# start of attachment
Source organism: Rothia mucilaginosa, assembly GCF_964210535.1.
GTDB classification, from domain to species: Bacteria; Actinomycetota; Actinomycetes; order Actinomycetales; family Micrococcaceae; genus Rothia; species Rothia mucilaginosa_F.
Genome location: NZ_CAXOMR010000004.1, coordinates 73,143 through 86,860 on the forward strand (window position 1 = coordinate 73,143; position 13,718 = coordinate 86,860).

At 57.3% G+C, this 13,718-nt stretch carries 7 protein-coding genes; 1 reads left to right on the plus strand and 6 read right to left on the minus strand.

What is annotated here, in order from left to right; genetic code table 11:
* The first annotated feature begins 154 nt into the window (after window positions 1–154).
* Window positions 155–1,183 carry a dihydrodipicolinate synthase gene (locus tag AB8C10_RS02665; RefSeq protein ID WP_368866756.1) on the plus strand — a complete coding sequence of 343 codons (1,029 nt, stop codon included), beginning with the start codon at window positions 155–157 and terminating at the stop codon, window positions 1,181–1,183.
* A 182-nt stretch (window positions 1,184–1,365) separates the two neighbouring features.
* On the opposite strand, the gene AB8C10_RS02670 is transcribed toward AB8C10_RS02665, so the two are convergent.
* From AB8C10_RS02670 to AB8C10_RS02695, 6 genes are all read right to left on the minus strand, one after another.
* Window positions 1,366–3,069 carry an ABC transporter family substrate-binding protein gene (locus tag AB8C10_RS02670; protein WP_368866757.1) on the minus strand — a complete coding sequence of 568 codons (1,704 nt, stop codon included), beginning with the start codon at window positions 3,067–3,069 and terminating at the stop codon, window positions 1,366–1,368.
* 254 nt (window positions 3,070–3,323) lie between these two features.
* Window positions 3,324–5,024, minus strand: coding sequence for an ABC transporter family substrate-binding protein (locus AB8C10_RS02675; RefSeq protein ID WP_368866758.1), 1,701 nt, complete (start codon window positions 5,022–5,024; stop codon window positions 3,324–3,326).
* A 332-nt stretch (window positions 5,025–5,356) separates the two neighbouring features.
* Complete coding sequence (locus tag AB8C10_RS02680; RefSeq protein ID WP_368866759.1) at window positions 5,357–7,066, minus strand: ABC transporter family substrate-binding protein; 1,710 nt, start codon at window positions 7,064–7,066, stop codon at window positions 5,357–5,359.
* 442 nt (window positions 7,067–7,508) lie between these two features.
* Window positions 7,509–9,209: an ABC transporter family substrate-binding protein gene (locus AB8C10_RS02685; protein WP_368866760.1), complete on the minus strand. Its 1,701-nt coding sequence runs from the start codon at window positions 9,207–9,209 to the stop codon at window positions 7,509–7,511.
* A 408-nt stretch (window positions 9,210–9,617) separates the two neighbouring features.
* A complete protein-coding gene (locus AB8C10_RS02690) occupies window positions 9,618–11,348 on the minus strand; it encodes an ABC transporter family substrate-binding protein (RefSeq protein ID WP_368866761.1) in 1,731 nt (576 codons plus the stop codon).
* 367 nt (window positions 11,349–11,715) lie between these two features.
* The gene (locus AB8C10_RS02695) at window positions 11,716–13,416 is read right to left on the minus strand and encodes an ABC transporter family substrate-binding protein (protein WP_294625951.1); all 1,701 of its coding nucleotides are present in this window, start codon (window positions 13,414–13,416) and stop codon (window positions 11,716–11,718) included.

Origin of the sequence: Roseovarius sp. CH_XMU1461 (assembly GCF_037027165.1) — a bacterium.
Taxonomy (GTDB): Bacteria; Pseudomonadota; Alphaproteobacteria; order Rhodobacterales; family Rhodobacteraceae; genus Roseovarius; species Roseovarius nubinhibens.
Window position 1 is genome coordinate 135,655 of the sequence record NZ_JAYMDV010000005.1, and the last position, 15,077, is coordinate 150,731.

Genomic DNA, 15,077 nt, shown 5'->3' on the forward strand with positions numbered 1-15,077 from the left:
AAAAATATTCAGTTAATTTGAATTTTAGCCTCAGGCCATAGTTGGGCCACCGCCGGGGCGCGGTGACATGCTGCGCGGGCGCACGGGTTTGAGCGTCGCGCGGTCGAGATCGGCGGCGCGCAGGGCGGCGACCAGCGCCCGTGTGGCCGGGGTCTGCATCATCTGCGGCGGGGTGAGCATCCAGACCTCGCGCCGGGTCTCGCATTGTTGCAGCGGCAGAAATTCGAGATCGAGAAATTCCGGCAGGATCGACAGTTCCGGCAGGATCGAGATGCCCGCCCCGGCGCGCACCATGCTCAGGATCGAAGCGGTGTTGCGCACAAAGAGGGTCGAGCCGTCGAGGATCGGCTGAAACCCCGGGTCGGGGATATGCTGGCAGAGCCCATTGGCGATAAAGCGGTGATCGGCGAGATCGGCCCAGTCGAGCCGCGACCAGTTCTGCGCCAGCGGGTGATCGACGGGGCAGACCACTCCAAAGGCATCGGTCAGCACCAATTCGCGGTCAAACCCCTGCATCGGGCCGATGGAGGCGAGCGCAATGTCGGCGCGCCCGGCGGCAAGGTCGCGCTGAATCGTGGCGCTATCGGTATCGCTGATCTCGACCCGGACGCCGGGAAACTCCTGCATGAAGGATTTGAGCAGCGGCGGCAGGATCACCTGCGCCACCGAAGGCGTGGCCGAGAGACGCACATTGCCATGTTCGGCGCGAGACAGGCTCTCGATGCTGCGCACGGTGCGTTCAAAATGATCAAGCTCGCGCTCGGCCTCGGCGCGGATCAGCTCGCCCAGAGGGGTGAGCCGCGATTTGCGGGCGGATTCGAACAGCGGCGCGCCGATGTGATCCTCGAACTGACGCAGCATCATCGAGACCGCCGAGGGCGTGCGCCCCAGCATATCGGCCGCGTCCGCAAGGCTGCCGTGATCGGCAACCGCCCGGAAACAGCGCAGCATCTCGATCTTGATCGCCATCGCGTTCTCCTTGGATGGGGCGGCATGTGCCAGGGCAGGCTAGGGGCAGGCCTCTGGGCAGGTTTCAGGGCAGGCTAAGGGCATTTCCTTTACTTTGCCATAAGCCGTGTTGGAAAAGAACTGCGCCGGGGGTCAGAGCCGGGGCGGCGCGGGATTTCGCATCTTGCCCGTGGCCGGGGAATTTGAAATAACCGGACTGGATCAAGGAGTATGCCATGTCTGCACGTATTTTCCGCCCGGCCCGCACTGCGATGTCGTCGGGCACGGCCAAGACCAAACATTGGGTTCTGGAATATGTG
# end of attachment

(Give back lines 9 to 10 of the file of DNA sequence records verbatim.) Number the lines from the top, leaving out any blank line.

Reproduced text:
* On the opposite strand, the gene AB8C10_RS02670 is transcribed toward AB8C10_RS02665, so the two are convergent.
* From AB8C10_RS02670 to AB8C10_RS02695, 6 genes are all read right to left on the minus strand, one after another.